I’m not sure if you know this, but next to Christmas, Halloween is the most expensive holiday in the calendar year. The average American spends more on Halloween than on any other holiday, save Christmas. This is my Halloween blog.
You are traveling through another dimension,
a dimension not only of sight and sound
but of mind.
A journey into a wondrous land whose boundaries are that of imagination.
Your next stop, the Twilight Zone!
Many of you recognize those words above as the introductory words to the television series The Twilight Zone.
The Twilight Zone as a television series ended when I was born: 1964. It had a nice five-year run starting in 1959. I’ve seen many of the old black and white reruns. It has become such a part of our culture that to this day, when something inexplicable happens, we talk about entering the twilight zone.
There were two times my life that I was sure I was entering the twilight zone. Imagine these real and apparently inexplicable scenarios:
The Glass: I’m sitting in a restaurant at the age of 13. Lunch is done and my dad has left to pay the bill. I’m alone at the table with my glass of water. My mind is elsewhere. Out of the corner of my eye, I think I notice my glass has moved. So I turn my attention to it, and stare it down, waiting for something to happen. Nothing happens. I get lost in my thoughts again. A few moments later, I think I see the glass move again. This time I’m totally committed to staring that glass down until something happens. To my absolute shock, as I’m staring at the glass it begins to move by itself across the table. It literally travels about two feet. I’m not making it up.
The Wastebasket: I’m sitting in my home office first thing in the morning just a few weeks ago. It is a regular discipline for me to start out my day in a quiet way. Next to my chair is my wastebasket. After sitting there for about 10 minutes, the top of my wastebasket, which has a swinging cover, begins to automatically swing by itself. I’m startled, and turn my attention to this impossible thing that is going on. It continues to swing by itself. Again, I’m not making it up.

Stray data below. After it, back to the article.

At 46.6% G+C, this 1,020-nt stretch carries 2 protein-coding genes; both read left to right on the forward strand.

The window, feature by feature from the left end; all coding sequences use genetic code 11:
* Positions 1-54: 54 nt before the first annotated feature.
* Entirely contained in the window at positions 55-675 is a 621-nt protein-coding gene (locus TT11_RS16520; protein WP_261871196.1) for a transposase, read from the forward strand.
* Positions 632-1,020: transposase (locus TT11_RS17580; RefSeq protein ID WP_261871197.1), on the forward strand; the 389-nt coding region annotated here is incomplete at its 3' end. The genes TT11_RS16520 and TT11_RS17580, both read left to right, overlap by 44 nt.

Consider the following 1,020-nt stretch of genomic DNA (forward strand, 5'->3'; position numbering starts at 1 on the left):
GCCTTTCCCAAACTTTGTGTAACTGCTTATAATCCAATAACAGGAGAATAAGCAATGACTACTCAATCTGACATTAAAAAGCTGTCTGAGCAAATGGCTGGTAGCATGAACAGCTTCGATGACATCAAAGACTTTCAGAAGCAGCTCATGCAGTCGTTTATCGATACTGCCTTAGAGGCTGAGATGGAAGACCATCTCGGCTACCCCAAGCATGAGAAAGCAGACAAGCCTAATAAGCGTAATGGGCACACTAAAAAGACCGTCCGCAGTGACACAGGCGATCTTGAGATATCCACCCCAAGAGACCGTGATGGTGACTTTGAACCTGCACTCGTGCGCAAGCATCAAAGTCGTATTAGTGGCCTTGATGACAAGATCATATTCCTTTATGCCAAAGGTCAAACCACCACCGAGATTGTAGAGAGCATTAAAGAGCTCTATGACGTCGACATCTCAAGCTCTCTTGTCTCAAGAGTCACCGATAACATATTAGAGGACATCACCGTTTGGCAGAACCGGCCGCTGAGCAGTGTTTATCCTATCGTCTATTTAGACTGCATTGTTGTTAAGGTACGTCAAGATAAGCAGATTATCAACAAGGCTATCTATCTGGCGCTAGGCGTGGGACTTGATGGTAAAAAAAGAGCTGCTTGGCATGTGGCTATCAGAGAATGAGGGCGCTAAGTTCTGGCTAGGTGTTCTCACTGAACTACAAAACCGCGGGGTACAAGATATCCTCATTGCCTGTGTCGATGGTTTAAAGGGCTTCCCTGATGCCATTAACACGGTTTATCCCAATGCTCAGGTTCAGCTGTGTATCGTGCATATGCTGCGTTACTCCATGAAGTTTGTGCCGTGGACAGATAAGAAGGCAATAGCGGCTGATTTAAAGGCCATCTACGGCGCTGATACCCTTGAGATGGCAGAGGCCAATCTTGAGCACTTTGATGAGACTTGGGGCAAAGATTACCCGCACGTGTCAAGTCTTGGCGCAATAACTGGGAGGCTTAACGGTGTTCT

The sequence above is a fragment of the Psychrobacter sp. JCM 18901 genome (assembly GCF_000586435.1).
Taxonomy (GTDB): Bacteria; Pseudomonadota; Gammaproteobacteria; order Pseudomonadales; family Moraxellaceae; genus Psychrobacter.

In a moment I’m going to explain the inexplicable—what was going on in both of these instances. Sometimes great organizational leadership also seems inexplicable. The reality is that great organizational leadership does not just happen. It might seem to, but it does not; I promise. You don’t enter the twilight zone where things just happen by themselves. It is precisely because leadership is designed, and you are following your design to be a great leader, that you succeed.
It’s easy to look at successful leaders and think that somehow their successful organizational leadership just happened all by itself. Inexplicable! That rarely happens. That’s why LEAD 24/7 puts such emphasis on building great teams; creating clarity around purpose, vision, and values; and being a person worth following. Intentionally growing yourself in these areas even when that growth is not always comfortable is a far cry from an inexplicable, all-by-itself approach to leadership.
There is nothing spooky or superstitious or miraculous about great organizational leadership.
So here are the explanations about the glass and the wastebasket:
The Glass: The table at the restaurant was connected to the wall. On the other side of the wall a machine was turning on and off. That vibration was carried through the wall to the table. Every time the machine started up, that slight vibration and the slight angle of the table caused that glass to move “all by itself” across the table. I was not in the twilight zone!
The Wastebasket: I didn’t enter the twilight zone then either. Somehow in the middle of the night a small mouse decided that there must have been something good in that wastebasket. He managed to jump up, jump in, and get stuck. And then he decided he’d try to get out while I was sitting there, hitting the lid of the wastebasket and causing it to swing “all by itself.”
I hope you have a great Halloween season! And I hope these fun stories serve as a great reminder that leadership happens by design, not by delusion.